The mum behind Light for Riley asks: is Pauline Hanson's apology too little, too late?

Catherine Hughes is the director of The Immunisation Foundation Australia and founder of Light for Riley, an awareness campaign launched in memory of her newborn son who died of whooping cough in 2015. He was just 32 days old.

After widespread condemnation from health experts and advocates around the country, Senator Pauline Hanson has today apologised for her remarks on vaccination.

While it takes courage to admit when you’ve made a mistake, I wonder about the damage that her statements may have already caused.

pauline hanson apology for vaccination comments
Catherine and Riley in one of the only photographs they have together. Image: Facebook.

Vaccine-hesitant parents are sensitive to the concerns spread about vaccination by people in respected positions.

Is her apology a case of too little, too late?

A quick refresher of Senator Hanson’s stance on vaccination: Within the last year or so, she has highlighted her concerns that vaccines might be linked with autism (a theory that has been thoroughly studied, and found to be entirely untrue).

She has said she would “think twice” about vaccinating her own children, and has encouraged parents to do their “own research” on the issue.

She labelled the ‘No Jab No Policy’ as blackmail, and likened the situation to a “dictatorship”.

I can tell you this without any seed of doubt: Senator Hanson has been targeted. She has been bombarded with emails and letters, social media comments and phone calls from anti-vaccine lobby groups.

Pauline Hanson on ABC Insiders. (Image via ABC.)

Aware she might have a sympathetic ear to their dangerous cause, they have fed her a mixture of lies, deceit, and some genuinely confused parental concern.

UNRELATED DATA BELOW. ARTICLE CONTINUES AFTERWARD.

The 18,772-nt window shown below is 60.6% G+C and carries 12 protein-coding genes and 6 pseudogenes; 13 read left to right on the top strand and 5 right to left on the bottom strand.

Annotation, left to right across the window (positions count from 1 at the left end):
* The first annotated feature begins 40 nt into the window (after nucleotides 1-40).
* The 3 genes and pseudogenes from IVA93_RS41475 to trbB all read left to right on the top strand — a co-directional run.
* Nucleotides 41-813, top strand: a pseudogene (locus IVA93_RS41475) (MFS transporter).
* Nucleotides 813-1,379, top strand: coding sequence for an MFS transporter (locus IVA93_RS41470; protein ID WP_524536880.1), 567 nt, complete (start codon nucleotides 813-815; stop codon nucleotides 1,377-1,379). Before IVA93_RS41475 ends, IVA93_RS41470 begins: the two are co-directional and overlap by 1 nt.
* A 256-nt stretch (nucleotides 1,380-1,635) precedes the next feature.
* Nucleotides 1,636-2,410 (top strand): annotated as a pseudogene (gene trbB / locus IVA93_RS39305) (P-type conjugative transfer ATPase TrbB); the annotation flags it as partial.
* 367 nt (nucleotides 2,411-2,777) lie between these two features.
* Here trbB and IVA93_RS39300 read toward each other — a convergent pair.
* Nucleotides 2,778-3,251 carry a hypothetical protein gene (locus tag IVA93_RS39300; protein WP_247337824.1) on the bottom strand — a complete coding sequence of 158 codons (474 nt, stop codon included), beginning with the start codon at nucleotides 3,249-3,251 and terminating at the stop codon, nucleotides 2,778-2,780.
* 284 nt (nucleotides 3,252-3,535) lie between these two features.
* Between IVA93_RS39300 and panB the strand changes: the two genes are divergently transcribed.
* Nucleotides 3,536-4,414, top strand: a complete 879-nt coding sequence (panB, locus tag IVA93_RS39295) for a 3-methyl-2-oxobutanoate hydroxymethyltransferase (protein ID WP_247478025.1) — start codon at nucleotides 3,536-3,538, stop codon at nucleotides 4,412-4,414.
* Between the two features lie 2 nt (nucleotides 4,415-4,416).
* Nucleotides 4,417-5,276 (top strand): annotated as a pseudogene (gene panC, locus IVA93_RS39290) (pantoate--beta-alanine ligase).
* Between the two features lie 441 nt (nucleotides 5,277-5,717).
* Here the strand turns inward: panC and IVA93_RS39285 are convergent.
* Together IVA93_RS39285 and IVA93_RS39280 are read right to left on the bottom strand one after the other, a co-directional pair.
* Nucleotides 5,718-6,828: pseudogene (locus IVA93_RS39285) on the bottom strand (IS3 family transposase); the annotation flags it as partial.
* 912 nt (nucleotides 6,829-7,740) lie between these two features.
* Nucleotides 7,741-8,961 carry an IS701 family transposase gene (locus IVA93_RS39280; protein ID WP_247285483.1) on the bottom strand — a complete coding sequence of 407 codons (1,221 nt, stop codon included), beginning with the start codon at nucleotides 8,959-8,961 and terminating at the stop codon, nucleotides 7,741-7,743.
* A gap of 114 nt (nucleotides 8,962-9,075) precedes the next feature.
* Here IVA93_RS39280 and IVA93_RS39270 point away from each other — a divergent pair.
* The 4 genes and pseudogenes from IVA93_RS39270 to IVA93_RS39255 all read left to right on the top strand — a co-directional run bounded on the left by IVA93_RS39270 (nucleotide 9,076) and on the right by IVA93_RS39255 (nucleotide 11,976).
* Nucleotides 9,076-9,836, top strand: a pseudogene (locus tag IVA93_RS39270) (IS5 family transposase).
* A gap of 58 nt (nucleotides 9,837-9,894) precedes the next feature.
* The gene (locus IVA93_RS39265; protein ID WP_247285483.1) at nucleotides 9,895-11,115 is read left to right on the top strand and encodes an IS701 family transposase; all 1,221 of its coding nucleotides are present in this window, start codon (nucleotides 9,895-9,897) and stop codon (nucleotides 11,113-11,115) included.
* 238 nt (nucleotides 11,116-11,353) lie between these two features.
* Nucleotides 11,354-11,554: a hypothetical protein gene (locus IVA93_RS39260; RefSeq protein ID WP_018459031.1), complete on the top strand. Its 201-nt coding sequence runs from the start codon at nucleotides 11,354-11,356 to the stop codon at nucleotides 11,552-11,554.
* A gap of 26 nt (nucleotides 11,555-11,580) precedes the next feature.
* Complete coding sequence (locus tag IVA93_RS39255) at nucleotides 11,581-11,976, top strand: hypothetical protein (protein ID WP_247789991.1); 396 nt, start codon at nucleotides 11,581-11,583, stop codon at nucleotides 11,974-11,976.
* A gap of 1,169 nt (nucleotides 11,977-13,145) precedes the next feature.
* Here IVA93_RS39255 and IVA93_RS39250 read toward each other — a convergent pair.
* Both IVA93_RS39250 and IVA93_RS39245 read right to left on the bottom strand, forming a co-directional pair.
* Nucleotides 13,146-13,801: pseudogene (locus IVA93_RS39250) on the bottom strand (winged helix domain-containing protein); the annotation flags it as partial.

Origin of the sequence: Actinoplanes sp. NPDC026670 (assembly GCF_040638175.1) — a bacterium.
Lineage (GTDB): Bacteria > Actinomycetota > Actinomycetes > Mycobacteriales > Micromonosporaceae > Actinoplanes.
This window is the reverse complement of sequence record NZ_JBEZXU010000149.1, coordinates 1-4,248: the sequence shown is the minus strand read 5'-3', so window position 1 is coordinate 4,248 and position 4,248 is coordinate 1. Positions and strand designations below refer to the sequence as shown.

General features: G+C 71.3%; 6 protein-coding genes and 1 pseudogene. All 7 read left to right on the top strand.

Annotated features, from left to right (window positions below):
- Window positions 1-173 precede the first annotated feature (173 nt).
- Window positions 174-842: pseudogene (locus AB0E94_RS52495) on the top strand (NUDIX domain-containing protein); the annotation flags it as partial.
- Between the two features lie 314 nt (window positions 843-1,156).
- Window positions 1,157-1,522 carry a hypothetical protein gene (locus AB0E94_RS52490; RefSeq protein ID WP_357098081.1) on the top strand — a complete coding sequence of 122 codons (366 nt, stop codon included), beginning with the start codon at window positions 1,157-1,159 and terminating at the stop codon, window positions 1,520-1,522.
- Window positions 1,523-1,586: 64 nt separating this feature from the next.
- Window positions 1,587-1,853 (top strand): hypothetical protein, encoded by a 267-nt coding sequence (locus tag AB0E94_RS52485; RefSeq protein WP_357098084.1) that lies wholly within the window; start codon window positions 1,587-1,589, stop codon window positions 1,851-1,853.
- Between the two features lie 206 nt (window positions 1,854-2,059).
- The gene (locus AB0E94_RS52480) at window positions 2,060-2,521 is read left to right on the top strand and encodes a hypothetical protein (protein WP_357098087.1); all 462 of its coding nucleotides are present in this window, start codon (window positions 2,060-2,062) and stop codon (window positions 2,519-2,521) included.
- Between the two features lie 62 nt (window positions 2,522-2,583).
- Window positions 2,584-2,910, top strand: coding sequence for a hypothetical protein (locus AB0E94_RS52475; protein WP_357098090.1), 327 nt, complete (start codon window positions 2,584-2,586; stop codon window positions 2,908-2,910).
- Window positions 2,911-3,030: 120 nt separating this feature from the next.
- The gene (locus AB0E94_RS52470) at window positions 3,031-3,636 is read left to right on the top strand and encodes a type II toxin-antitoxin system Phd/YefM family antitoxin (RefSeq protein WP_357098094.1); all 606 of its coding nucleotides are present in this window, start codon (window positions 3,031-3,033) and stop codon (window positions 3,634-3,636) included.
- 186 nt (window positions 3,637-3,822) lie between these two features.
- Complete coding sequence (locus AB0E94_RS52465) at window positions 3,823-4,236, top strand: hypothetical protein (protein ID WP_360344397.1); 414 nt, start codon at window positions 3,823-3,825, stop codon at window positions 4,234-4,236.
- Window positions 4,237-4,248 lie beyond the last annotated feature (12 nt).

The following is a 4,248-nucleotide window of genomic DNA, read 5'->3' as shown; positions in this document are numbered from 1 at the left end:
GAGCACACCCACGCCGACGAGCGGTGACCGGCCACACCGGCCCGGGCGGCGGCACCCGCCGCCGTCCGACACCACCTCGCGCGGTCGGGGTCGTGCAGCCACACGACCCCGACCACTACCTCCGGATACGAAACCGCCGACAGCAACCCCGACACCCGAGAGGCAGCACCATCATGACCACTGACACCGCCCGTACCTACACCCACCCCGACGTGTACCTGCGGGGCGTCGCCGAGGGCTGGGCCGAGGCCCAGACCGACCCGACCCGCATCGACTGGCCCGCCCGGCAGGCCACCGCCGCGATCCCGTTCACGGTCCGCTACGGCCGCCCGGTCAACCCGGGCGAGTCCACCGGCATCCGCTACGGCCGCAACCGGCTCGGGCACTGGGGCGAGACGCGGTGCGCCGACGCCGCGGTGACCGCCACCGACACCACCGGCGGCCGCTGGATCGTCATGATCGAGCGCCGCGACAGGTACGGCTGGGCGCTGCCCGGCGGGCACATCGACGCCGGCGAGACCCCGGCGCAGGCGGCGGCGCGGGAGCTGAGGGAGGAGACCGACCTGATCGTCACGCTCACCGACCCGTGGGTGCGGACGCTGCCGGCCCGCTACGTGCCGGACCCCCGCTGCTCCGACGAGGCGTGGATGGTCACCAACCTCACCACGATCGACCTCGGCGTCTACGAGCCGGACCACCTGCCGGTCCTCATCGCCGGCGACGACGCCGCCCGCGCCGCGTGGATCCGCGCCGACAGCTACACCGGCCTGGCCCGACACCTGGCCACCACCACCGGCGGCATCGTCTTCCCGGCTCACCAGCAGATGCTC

Here lies the problem with “doing your own research”: it can cause you to jump to all the wrong conclusions.

Doing "your own research” on vaccination must not just involve listening to other parents (including me). It must not consist of Googling, or reading the easy-to-read sections of cherry-picked studies.

In Hanson’s case, doing her “own research” on vaccination should not have involved putting unwarranted trust in the (mis)information she’s received from the anti-vaccine lobby.

As Hanson admitted today, if you really want to do your own research you should speak to a doctor. That is what she should have done, and this is what she must continue to do in the future.

perth couple lost baby to whooping cough
Catherine and her husband say goodbye to Riley. Via Facebook.

I am not sure yet whether her apology is the real deal, or simply damage control before an upcoming state election; I guess only time will tell.

Will she now choose to engage with real vaccination experts instead of the anti-vaccination lobby?

I certainly hope so – because perpetuating anti-vaccination myths could ultimately cost lives.

What do you think - is Pauline Hanson's apology too little, too late?